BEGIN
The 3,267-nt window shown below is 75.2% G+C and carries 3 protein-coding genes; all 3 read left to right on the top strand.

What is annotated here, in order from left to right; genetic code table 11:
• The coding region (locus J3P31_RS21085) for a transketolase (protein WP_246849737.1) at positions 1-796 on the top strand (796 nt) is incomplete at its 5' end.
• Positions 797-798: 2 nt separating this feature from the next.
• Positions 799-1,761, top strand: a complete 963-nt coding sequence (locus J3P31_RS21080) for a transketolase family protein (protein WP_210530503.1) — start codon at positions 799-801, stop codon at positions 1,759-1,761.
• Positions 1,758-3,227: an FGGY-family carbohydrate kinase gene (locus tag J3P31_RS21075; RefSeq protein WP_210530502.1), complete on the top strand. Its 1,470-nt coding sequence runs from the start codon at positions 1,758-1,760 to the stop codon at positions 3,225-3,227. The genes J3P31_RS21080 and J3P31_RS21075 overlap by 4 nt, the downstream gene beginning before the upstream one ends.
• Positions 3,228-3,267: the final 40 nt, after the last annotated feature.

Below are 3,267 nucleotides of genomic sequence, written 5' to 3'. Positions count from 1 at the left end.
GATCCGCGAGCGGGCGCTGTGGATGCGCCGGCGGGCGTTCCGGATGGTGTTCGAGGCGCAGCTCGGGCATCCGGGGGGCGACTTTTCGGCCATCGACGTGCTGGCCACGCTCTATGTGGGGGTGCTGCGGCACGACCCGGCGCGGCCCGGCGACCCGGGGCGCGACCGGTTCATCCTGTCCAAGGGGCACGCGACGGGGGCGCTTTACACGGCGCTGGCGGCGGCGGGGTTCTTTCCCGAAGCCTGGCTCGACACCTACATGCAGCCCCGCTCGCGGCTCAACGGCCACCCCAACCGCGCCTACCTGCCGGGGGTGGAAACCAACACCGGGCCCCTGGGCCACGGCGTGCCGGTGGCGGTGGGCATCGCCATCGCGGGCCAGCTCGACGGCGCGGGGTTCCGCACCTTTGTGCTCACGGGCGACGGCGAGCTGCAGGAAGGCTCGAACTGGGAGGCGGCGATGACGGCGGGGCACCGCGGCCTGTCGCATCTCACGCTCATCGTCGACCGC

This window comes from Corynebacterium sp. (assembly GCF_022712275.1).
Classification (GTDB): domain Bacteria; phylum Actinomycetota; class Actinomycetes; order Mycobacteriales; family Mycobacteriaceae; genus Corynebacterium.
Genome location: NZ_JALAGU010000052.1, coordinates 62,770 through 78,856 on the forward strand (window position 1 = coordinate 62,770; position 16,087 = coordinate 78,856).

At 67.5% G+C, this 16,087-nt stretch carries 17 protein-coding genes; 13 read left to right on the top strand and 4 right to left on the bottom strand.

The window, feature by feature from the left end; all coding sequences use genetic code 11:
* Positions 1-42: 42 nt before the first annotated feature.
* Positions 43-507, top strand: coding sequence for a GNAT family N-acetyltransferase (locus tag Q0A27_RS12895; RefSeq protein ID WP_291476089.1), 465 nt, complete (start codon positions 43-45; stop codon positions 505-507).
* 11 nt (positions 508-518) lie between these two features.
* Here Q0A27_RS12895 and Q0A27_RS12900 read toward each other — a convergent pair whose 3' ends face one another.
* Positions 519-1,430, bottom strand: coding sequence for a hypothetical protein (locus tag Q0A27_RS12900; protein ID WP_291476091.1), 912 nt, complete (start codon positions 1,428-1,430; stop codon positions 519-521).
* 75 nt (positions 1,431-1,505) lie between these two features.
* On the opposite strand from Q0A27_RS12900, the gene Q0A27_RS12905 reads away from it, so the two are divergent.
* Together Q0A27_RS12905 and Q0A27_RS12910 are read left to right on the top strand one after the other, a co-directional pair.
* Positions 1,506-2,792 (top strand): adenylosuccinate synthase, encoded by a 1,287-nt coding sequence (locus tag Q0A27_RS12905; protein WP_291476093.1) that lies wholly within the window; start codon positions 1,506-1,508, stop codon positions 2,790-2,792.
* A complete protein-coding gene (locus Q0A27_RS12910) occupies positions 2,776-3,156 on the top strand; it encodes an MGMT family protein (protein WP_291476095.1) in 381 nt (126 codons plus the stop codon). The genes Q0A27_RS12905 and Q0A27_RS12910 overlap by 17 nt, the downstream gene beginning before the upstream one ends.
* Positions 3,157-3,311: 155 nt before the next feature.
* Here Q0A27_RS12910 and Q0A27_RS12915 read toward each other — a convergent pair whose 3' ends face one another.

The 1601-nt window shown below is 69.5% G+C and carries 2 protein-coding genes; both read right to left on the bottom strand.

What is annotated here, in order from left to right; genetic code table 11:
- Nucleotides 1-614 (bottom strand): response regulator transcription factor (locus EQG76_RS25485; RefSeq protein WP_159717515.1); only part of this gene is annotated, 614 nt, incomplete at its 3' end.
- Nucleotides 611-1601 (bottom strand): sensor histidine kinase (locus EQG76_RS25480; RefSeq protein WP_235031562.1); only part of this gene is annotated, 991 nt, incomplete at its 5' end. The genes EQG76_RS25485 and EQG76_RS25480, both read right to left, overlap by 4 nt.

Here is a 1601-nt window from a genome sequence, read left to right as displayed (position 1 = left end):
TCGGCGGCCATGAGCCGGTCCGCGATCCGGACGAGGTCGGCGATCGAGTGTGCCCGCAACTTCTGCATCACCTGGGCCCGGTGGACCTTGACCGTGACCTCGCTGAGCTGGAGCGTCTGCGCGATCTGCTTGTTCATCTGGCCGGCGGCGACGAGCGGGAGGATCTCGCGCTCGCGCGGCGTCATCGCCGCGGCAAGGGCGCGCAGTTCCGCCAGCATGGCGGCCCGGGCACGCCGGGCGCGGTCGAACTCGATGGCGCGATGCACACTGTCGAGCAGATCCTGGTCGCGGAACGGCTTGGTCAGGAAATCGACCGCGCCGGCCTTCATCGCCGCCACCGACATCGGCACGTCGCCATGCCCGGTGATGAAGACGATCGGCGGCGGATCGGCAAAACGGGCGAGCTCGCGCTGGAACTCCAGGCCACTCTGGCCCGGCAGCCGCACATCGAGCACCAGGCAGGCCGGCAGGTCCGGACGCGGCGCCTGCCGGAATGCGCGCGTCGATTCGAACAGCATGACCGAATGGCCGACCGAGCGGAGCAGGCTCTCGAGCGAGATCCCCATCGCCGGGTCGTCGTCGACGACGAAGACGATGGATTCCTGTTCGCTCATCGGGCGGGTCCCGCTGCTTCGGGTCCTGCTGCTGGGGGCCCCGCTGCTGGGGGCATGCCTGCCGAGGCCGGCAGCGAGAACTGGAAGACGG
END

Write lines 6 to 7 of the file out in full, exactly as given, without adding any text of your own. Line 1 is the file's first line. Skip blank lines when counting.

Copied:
• Positions 1,758-3,227: an FGGY-family carbohydrate kinase gene (locus tag J3P31_RS21075; RefSeq protein WP_210530502.1), complete on the top strand. Its 1,470-nt coding sequence runs from the start codon at positions 1,758-1,760 to the stop codon at positions 3,225-3,227. The genes J3P31_RS21080 and J3P31_RS21075 overlap by 4 nt, the downstream gene beginning before the upstream one ends.
• Positions 3,228-3,267: the final 40 nt, after the last annotated feature.